European bond markets have been particularly volatile in recent weeks as the general slide that began late last year deepened. The stagflation shock triggered by the Russian-Ukrainian conflict was a key factor in the deterioration and compounded supply chain restrictions associated with the pandemic. According to the Bloomberg Consensus Forecast, growth forecasts for the Eurozone have fallen to 2.7% in 2022 from 4.4% in September 2021. At the same time, inflation in the euro zone accelerated from 3.5% to 8.6%. This represents an unprecedented deterioration in the macroeconomic outlook.
As a result, the European Central Bank (ECB) came under pressure to tighten monetary policy and stick to its 2% inflation target, despite slowing growth forecasts. In fact, at its last monetary policy meeting, the ECB decided on a “wrong” policy and cut interest rates by 50 basis points (bps) instead of the expected 25 bps. This is the ECB’s first rate hike in more than a decade. Importantly, this move pushed the ECB’s deposit rate out of negative territory for the first time in seven years.
However, tightening monetary policy in the eurozone could prove difficult. The macroeconomic situation differs from country to country within the monetary union, particularly with regard to budgetary needs and debt.
Budgetary positions of euro area countries as a percentage of GDP
(y = government debt inversion; x = five-year average deficit through 2022)
Sources: Haver, IMF, QNB analysis
Southern Mediterranean countries or the “periphery” of the eurozone, such as Greece, Italy and Spain, run larger budget deficits and accumulate higher debt than northern economies (Germany, Austria, Belgium and the Netherlands), which are more fiscally conservative. As a result, southern European economies are more vulnerable to more aggressive ECB tightening as higher interest rates increase debt burdens and potentially create unsustainable sovereign credit dynamics. As further interest rate hikes were priced into the markets, yields in all countries started to rise.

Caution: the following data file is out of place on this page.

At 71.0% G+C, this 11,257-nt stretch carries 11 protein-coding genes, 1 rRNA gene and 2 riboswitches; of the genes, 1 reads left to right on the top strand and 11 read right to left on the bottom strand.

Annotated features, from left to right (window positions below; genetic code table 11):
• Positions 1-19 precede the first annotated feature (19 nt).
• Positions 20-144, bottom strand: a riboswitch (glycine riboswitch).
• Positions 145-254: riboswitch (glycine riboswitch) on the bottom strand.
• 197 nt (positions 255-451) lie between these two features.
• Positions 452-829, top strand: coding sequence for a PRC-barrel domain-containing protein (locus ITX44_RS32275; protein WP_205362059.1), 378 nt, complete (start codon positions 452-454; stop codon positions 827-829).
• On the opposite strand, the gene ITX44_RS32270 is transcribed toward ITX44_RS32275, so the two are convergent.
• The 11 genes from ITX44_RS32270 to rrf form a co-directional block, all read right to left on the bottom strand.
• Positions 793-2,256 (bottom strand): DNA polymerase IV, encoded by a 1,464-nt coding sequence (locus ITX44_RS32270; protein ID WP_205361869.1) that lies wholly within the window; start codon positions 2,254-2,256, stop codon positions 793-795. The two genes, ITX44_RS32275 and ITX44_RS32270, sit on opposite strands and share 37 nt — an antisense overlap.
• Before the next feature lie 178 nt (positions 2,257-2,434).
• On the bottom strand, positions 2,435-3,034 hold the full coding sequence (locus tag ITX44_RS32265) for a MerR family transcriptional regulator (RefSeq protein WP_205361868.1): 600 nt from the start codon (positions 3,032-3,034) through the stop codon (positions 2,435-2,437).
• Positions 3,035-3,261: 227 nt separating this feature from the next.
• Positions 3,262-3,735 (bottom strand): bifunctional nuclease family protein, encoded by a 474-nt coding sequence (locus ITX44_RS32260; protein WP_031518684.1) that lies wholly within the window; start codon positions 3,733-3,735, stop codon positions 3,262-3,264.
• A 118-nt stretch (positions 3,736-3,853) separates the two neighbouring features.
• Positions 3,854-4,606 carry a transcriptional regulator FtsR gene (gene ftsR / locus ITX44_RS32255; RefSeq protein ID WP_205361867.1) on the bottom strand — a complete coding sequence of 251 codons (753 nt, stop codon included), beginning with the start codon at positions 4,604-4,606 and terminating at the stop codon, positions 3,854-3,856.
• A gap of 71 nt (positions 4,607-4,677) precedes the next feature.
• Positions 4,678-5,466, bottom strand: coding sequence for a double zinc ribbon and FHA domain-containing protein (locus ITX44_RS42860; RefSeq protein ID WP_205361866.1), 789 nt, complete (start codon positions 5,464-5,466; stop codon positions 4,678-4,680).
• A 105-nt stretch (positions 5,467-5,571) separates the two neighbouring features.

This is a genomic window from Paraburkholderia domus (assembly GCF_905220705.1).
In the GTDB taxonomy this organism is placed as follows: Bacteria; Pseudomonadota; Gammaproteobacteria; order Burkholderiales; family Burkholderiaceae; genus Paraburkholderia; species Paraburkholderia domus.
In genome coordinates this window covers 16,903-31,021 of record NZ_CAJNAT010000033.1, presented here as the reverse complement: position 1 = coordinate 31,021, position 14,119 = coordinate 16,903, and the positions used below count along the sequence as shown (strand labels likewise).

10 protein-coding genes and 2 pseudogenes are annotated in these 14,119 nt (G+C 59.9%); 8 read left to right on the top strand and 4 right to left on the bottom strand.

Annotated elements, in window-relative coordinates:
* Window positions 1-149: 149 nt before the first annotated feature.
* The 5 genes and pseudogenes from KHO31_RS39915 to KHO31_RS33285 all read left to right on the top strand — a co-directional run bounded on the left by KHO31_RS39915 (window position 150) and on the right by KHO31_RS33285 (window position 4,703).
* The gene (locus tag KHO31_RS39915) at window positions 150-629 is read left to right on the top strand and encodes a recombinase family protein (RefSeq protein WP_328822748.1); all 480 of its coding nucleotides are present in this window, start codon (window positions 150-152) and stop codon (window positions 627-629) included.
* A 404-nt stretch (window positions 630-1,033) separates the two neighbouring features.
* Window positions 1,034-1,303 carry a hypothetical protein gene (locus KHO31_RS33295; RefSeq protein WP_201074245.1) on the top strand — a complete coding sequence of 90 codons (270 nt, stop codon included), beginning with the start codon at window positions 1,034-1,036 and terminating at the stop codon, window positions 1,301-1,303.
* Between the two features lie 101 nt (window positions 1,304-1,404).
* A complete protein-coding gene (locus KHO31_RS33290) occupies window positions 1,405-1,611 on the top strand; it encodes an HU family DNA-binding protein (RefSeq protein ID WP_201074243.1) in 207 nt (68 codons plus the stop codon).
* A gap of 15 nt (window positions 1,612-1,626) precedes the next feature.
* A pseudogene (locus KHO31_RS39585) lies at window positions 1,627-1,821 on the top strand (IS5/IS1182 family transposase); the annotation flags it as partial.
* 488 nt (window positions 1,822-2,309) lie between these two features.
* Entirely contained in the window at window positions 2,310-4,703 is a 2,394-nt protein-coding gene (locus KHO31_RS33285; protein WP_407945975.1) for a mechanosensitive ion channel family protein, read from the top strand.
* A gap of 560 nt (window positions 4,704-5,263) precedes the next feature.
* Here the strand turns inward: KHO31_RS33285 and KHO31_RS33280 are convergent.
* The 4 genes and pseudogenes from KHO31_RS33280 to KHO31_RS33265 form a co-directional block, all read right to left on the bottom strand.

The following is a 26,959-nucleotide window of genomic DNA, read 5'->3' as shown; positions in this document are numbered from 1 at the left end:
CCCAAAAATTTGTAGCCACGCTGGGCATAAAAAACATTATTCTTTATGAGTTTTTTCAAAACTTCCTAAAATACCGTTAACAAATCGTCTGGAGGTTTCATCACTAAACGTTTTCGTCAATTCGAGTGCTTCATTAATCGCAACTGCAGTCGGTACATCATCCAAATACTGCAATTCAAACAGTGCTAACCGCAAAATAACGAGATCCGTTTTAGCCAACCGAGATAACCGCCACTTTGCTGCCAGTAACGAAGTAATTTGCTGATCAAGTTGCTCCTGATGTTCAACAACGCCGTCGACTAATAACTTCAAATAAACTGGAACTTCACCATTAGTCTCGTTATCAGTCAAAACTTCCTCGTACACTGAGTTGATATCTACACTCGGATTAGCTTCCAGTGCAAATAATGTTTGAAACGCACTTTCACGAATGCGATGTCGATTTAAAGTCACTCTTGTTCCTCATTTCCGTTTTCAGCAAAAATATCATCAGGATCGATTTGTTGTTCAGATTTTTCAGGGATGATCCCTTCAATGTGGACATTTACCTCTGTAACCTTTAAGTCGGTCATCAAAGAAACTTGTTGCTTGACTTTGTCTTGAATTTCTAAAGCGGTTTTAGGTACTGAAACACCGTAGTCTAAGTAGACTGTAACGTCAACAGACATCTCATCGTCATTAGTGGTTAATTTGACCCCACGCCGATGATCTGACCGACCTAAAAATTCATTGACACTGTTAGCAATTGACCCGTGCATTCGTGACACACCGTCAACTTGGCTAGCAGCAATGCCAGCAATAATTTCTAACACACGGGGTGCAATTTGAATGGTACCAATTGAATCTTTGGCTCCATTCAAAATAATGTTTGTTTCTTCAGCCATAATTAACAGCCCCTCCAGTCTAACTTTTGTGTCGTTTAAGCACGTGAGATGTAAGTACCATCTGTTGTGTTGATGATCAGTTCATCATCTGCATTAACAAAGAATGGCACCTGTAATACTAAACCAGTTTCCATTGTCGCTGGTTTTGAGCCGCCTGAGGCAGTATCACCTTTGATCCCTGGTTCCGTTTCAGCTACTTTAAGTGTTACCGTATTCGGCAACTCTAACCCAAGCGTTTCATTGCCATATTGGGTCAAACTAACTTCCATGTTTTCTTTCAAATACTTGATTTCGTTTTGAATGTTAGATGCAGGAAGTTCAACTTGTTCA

German 10-year Bunds are up more than 130 basis points (bps) since late last year. More importantly, spreads between German Bunds and southern European countries have widened significantly over the same period, approaching stress levels last seen in the depths of the pandemic crisis. The most difficult are Italy and Greece, whose spreads have widened by 130 and 100 basis points respectively. According to various measures of debt sustainability, the current yields of Italy and Greece could well be enough to trigger a new round of discussion about the debt crisis in Europe.
Spreads between 10-year eurozone periphery bonds and German Bunds
Sources: Bloomberg, QNB Analysis
Tighter government bond markets in the “periphery” of the euro have already necessitated action by the ECB. In mid-June, the Governing Council called an emergency meeting to discuss so-called “anti-fragmentation” measures, i.e. policies aimed at helping countries in difficulty and protecting the integrity of the monetary union. In practice, these measures meant that maturing ECB assets could be disproportionately reinvested in bonds of troubled sovereigns and that more funds had to be allocated to provide a safety net for the ‘periphery’. The outcome of these discussions was expressed at the most recent monetary policy meeting, when the ECB announced the establishment of an “anti-spillover instrument” (IPT) to counter “unwarranted market dynamics and chaos”.
For some analysts, these new measures simply reflect the difficulty of normalizing monetary policy in the euro zone. In our view, the emergency meeting laid the groundwork for creating the tools needed to “decouple” ECB action. This means that the general normalization of policies to fight inflation and create price stability will most likely be deployed in the Eurozone through more aggressive rate hikes. On the other hand, to avoid aggravating tensions in the ‘periphery’ countries, the ECB retains discretionary powers to deploy and reallocate the quantitative tools to support the more vulnerable eurozone economies. With that in mind, it is not surprising that the ECB decided to tighten more aggressively.
Overall, we expect the ECB to be more active in the second half of the year. A potential solution to the eurozone’s “macroeconomic divergence problem” opens the door for more aggressive interest rate hikes while preventing more severe shocks and a potential eurozone sovereign debt crisis. We expect the Governing Council to hike rates by 50 basis points at subsequent September and October meetings before returning to a more normal pace of 25 basis points in December. This could just be the beginning of a historical normalization process.
Source: press release
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